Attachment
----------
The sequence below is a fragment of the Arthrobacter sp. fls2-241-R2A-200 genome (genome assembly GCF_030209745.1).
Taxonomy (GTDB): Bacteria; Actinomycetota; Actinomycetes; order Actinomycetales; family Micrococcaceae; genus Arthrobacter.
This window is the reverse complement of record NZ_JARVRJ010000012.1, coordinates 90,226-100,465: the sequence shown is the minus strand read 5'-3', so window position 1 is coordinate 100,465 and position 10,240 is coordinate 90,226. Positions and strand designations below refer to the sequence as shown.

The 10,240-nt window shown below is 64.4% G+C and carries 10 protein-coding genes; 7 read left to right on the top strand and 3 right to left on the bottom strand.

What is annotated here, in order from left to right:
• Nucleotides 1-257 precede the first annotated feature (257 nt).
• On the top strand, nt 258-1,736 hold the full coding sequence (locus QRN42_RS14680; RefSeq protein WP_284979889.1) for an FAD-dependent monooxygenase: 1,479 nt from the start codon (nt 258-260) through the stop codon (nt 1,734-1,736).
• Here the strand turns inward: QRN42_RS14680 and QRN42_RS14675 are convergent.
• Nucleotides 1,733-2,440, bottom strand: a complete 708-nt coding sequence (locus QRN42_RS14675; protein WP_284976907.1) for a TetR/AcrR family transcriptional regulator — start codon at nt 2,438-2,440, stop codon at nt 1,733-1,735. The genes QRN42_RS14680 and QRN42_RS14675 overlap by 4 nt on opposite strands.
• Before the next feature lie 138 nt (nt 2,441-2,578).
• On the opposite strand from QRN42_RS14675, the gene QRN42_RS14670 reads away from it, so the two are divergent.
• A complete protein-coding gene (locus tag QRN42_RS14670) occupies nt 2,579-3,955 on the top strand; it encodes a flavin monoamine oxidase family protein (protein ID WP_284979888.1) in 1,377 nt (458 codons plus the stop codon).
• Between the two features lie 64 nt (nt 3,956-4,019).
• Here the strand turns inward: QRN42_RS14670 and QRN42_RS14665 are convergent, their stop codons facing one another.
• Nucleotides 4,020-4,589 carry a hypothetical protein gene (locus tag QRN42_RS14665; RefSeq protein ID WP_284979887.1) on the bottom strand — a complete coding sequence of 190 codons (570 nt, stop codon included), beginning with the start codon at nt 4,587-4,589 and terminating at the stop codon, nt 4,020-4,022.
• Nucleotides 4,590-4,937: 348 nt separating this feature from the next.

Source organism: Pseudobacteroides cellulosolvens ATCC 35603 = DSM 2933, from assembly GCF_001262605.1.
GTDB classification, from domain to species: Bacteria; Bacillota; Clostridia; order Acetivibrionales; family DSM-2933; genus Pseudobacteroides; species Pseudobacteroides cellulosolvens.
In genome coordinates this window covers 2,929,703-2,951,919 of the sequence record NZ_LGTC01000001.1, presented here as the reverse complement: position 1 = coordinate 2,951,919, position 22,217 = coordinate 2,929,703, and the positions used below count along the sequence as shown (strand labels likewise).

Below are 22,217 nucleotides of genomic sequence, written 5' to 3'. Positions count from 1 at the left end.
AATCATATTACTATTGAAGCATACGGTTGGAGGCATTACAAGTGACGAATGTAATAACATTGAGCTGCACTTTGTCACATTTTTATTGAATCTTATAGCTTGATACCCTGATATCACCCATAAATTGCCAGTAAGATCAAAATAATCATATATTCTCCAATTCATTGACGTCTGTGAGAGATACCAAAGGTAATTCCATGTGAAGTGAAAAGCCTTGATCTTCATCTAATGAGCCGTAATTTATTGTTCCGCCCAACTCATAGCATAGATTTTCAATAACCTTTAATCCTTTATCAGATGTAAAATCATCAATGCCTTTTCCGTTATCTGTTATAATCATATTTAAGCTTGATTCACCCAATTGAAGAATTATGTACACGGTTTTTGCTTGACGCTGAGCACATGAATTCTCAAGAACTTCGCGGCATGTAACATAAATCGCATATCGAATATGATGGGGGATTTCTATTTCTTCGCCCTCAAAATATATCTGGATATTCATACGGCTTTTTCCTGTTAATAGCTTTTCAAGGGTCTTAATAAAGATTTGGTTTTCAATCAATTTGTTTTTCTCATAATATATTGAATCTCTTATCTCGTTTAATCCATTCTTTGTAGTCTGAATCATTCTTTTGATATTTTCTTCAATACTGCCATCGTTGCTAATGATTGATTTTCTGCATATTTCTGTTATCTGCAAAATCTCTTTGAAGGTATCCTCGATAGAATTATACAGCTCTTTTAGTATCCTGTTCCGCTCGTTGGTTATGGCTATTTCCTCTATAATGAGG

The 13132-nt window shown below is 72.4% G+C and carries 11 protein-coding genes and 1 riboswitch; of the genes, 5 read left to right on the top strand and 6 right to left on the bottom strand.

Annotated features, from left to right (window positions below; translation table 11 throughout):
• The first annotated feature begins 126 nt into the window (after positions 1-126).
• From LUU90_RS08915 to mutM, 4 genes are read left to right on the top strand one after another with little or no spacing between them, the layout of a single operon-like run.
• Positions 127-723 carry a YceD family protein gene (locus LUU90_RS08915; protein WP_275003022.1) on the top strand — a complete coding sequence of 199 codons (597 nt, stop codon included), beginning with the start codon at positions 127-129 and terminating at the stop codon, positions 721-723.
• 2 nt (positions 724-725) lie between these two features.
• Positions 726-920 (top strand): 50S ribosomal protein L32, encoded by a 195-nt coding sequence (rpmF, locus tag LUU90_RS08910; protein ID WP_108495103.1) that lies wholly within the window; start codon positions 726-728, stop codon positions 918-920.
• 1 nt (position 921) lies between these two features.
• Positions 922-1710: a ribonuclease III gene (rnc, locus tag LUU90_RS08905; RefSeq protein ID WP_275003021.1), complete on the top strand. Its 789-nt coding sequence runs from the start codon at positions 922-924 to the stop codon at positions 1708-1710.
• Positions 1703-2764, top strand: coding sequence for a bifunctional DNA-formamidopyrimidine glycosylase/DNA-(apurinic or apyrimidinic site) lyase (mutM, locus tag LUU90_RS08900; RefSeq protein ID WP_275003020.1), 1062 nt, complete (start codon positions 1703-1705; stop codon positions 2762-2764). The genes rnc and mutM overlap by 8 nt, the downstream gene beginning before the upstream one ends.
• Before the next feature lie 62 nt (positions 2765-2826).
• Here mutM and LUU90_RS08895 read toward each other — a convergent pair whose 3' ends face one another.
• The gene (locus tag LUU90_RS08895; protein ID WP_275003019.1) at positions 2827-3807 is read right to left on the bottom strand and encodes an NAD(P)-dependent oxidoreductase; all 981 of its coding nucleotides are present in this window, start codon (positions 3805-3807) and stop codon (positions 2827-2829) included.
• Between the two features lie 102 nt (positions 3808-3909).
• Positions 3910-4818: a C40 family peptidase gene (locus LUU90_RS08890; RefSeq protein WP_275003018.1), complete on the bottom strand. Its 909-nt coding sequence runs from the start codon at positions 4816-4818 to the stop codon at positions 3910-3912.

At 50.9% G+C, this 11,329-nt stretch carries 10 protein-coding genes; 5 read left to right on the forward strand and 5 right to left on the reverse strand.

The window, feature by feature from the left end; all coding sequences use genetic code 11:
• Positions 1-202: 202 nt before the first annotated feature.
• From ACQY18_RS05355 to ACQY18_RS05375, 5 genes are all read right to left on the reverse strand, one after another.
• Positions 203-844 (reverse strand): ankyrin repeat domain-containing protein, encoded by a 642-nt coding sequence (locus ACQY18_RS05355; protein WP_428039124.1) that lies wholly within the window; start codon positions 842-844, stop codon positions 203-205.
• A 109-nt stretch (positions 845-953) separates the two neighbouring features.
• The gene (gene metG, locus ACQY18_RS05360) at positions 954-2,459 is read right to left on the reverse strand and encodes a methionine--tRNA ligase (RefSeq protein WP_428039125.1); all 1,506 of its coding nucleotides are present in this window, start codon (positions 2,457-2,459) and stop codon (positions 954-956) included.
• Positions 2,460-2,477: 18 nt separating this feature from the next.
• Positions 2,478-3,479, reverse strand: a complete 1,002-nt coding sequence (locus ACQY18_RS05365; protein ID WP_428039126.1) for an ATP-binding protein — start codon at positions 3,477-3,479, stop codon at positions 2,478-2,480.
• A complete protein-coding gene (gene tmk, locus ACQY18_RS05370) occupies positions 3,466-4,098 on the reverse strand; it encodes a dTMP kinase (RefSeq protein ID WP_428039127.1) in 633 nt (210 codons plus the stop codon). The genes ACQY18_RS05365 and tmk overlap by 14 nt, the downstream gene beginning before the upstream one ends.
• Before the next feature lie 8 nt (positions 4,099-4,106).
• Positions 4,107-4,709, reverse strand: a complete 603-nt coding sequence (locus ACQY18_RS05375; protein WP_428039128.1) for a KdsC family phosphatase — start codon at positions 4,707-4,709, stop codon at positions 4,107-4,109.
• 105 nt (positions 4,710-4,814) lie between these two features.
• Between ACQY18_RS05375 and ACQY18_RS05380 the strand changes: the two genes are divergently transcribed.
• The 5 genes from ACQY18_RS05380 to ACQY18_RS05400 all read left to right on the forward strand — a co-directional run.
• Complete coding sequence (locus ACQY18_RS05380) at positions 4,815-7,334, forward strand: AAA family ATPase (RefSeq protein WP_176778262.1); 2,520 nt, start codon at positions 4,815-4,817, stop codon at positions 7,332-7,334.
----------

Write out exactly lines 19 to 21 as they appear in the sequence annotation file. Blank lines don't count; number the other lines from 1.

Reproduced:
In genome coordinates this window covers 2,929,703-2,951,919 of the sequence record NZ_LGTC01000001.1, presented here as the reverse complement: position 1 = coordinate 2,951,919, position 22,217 = coordinate 2,929,703, and the positions used below count along the sequence as shown (strand labels likewise).

Below are 22,217 nucleotides of genomic sequence, written 5' to 3'. Positions count from 1 at the left end.
AATCATATTACTATTGAAGCATACGGTTGGAGGCATTACAAGTGACGAATGTAATAACATTGAGCTGCACTTTGTCACATTTTTATTGAATCTTATAGCTTGATACCCTGATATCACCCATAAATTGCCAGTAAGATCAAAATAATCATATATTCTCCAATTCATTGACGTCTGTGAGAGATACCAAAGGTAATTCCATGTGAAGTGAAAAGCCTTGATCTTCATCTAATGAGCCGTAATTTATTGTTCCGCCCAACTCATAGCATAGATTTTCAATAACCTTTAATCCTTTATCAGATGTAAAATCATCAATGCCTTTTCCGTTATCTGTTATAATCATATTTAAGCTTGATTCACCCAATTGAAGAATTATGTACACGGTTTTTGCTTGACGCTGAGCACATGAATTCTCAAGAACTTCGCGGCATGTAACATAAATCGCATATCGAATATGATGGGGGATTTCTATTTCTTCGCCCTCAAAATATATCTGGATATTCATACGGCTTTTTCCTGTTAATAGCTTTTCAAGGGTCTTAATAAAGATTTGGTTTTCAATCAATTTGTTTTTCTCATAATATATTGAATCTCTTATCTCGTTTAATCCATTCTTTGTAGTCTGAATCATTCTTTTGATATTTTCTTCAATACTGCCATCGTTGCTAATGATTGATTTTCTGCATATTTCTGTTATCTGCAAAATCTCTTTGAAGGTATCCTCGATAGAATTATACAGCTCTTTTAGTATCCTGTTCCGCTCGTTGGTTATGGCTATTTCCTCTATAATGAGG